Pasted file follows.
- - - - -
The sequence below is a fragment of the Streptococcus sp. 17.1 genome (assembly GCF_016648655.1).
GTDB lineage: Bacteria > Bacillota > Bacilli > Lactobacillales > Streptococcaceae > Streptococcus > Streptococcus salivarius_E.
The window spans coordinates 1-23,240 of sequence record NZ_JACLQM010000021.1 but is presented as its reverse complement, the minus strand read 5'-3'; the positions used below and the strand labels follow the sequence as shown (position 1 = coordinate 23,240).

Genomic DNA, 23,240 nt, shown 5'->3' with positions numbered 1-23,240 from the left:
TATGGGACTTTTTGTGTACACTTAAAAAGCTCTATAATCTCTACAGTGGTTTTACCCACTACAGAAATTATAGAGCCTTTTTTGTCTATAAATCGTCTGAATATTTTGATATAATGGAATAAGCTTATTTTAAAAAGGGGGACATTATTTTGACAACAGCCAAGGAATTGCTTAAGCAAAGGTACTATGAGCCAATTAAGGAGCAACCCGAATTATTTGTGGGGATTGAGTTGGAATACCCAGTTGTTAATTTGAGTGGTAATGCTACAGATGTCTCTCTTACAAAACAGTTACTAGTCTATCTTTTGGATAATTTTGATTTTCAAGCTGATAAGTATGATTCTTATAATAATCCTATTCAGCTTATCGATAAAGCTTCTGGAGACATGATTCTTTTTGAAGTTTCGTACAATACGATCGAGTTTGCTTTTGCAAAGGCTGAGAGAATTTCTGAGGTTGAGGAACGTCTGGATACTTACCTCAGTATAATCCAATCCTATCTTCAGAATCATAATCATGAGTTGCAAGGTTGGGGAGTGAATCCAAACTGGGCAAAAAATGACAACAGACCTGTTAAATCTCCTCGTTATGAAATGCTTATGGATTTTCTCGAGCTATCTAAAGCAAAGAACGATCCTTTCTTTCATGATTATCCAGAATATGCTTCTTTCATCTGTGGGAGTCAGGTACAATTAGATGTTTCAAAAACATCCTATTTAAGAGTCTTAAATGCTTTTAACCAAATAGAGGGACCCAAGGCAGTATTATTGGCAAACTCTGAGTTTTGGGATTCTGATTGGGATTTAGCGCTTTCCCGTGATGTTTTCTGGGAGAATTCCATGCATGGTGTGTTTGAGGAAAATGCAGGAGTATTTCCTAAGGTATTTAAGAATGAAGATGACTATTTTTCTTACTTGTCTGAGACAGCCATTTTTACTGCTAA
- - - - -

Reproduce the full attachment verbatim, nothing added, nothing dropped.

The sequence below is a fragment of the Streptococcus sp. 17.1 genome (assembly GCF_016648655.1).
GTDB lineage: Bacteria > Bacillota > Bacilli > Lactobacillales > Streptococcaceae > Streptococcus > Streptococcus salivarius_E.
The window spans coordinates 1-23,240 of sequence record NZ_JACLQM010000021.1 but is presented as its reverse complement, the minus strand read 5'-3'; the positions used below and the strand labels follow the sequence as shown (position 1 = coordinate 23,240).

Genomic DNA, 23,240 nt, shown 5'->3' with positions numbered 1-23,240 from the left:
TATGGGACTTTTTGTGTACACTTAAAAAGCTCTATAATCTCTACAGTGGTTTTACCCACTACAGAAATTATAGAGCCTTTTTTGTCTATAAATCGTCTGAATATTTTGATATAATGGAATAAGCTTATTTTAAAAAGGGGGACATTATTTTGACAACAGCCAAGGAATTGCTTAAGCAAAGGTACTATGAGCCAATTAAGGAGCAACCCGAATTATTTGTGGGGATTGAGTTGGAATACCCAGTTGTTAATTTGAGTGGTAATGCTACAGATGTCTCTCTTACAAAACAGTTACTAGTCTATCTTTTGGATAATTTTGATTTTCAAGCTGATAAGTATGATTCTTATAATAATCCTATTCAGCTTATCGATAAAGCTTCTGGAGACATGATTCTTTTTGAAGTTTCGTACAATACGATCGAGTTTGCTTTTGCAAAGGCTGAGAGAATTTCTGAGGTTGAGGAACGTCTGGATACTTACCTCAGTATAATCCAATCCTATCTTCAGAATCATAATCATGAGTTGCAAGGTTGGGGAGTGAATCCAAACTGGGCAAAAAATGACAACAGACCTGTTAAATCTCCTCGTTATGAAATGCTTATGGATTTTCTCGAGCTATCTAAAGCAAAGAACGATCCTTTCTTTCATGATTATCCAGAATATGCTTCTTTCATCTGTGGGAGTCAGGTACAATTAGATGTTTCAAAAACATCCTATTTAAGAGTCTTAAATGCTTTTAACCAAATAGAGGGACCCAAGGCAGTATTATTGGCAAACTCTGAGTTTTGGGATTCTGATTGGGATTTAGCGCTTTCCCGTGATGTTTTCTGGGAGAATTCCATGCATGGTGTGTTTGAGGAAAATGCAGGAGTATTTCCTAAGGTATTTAAGAATGAAGATGACTATTTTTCTTACTTGTCTGAGACAGCCATTTTTACTGCTAA